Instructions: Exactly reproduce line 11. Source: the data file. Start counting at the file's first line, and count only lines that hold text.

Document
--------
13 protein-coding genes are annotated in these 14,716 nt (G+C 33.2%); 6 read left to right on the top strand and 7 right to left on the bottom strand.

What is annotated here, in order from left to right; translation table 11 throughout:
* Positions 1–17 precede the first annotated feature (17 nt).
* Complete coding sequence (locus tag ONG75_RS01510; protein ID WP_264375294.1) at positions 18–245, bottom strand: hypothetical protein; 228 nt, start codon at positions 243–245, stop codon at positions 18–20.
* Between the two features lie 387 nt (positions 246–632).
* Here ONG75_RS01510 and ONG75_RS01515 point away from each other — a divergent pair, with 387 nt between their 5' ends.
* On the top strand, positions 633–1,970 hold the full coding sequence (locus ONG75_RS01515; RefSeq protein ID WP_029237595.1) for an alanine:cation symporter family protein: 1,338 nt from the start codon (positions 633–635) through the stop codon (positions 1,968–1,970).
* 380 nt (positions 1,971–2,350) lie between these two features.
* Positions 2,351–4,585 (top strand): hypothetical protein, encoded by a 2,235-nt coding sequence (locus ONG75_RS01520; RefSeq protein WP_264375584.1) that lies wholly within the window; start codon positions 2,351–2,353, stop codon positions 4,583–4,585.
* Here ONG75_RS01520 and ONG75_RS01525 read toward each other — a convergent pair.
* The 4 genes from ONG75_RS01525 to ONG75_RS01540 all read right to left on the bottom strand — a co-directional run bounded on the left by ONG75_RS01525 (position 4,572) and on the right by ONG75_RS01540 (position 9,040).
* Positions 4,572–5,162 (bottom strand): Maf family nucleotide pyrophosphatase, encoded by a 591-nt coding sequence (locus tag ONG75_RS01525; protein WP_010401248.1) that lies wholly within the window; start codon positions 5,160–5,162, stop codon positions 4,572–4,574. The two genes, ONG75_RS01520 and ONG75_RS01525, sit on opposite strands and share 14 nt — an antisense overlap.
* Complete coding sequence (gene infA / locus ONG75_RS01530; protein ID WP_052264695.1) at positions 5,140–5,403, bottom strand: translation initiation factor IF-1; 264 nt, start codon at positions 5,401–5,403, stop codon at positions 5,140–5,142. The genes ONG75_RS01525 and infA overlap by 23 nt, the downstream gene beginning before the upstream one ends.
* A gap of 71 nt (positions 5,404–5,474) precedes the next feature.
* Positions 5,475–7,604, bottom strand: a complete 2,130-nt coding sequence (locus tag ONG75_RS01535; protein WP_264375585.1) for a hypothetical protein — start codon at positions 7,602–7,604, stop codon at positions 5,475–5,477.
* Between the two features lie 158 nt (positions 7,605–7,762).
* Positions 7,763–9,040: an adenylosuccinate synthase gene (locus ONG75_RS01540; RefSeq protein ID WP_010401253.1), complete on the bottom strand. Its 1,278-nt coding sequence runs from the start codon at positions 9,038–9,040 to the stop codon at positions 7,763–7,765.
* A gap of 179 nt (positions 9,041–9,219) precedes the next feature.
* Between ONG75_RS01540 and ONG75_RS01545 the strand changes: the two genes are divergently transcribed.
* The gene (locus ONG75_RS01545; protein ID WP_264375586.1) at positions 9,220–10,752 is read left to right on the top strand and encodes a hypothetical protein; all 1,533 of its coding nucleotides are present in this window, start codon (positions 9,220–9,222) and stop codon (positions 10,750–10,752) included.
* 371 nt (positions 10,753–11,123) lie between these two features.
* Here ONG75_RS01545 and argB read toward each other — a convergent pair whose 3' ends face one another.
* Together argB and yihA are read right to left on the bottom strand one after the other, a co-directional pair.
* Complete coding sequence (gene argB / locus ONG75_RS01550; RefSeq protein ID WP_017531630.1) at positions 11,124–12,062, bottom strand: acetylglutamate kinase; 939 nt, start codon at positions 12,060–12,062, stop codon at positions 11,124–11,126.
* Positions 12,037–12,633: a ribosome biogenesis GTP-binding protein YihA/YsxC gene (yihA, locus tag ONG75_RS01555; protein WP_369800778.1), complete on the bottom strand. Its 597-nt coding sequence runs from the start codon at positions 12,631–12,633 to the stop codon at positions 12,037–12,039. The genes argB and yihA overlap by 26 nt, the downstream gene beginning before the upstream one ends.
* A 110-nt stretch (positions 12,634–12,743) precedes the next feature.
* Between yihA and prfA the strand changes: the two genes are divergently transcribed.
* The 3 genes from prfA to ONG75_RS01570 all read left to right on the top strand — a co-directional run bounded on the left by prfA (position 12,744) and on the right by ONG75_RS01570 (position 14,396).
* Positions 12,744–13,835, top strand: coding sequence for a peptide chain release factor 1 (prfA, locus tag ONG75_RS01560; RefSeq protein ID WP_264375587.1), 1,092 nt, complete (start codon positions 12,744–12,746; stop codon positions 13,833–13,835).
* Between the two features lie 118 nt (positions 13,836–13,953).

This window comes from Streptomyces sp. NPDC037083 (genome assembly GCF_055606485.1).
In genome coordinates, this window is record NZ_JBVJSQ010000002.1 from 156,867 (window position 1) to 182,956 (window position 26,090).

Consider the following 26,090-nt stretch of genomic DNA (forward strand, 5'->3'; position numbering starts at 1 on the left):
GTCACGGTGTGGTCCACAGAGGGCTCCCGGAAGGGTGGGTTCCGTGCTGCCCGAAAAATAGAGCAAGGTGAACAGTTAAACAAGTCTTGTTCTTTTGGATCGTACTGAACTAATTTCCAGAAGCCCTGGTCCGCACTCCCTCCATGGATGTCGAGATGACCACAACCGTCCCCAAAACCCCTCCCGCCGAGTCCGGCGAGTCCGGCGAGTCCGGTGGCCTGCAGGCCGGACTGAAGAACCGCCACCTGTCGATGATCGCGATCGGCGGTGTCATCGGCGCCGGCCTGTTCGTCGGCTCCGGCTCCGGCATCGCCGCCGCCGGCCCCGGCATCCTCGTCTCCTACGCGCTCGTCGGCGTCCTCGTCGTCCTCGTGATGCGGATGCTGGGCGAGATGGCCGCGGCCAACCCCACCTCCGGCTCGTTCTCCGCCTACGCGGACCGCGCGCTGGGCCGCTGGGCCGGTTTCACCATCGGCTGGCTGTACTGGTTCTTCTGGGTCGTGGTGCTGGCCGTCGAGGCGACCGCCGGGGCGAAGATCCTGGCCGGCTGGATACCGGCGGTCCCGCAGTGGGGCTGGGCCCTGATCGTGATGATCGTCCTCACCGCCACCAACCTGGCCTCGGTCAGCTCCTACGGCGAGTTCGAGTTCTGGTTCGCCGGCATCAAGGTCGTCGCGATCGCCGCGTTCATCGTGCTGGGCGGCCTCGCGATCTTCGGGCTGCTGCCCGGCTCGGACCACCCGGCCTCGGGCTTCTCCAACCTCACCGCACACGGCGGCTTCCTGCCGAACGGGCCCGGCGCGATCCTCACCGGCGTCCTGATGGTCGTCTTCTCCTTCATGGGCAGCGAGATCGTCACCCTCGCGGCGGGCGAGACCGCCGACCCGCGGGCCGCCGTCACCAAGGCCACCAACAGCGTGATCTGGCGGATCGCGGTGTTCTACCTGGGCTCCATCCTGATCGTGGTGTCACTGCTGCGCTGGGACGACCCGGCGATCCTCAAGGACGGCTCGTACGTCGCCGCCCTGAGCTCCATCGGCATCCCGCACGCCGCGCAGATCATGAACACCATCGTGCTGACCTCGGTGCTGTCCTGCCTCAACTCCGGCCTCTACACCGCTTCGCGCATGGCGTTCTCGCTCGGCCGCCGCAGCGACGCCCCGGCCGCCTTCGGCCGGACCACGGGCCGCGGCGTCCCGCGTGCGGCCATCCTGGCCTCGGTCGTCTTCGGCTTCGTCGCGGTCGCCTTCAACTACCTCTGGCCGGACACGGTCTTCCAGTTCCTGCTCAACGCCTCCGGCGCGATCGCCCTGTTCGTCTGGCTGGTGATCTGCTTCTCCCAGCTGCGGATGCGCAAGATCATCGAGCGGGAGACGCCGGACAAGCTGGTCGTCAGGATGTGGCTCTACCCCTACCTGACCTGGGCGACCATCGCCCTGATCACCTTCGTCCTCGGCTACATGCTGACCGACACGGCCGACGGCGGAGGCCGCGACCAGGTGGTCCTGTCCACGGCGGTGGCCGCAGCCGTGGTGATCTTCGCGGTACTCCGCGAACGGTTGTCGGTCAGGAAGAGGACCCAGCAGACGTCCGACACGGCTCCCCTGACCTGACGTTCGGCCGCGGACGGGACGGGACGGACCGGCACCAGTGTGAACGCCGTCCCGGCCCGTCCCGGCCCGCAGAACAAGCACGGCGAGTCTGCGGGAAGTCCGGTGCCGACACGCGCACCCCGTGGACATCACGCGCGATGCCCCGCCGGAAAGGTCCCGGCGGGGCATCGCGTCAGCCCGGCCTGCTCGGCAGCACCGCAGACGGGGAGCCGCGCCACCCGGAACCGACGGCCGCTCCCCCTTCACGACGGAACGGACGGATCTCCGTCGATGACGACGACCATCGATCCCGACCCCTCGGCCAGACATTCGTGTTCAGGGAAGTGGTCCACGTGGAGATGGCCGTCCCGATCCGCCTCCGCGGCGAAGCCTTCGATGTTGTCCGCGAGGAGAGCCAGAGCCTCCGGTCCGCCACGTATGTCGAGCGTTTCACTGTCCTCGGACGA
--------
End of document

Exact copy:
* The 4 genes from ONG75_RS01525 to ONG75_RS01540 all read right to left on the bottom strand — a co-directional run bounded on the left by ONG75_RS01525 (position 4,572) and on the right by ONG75_RS01540 (position 9,040).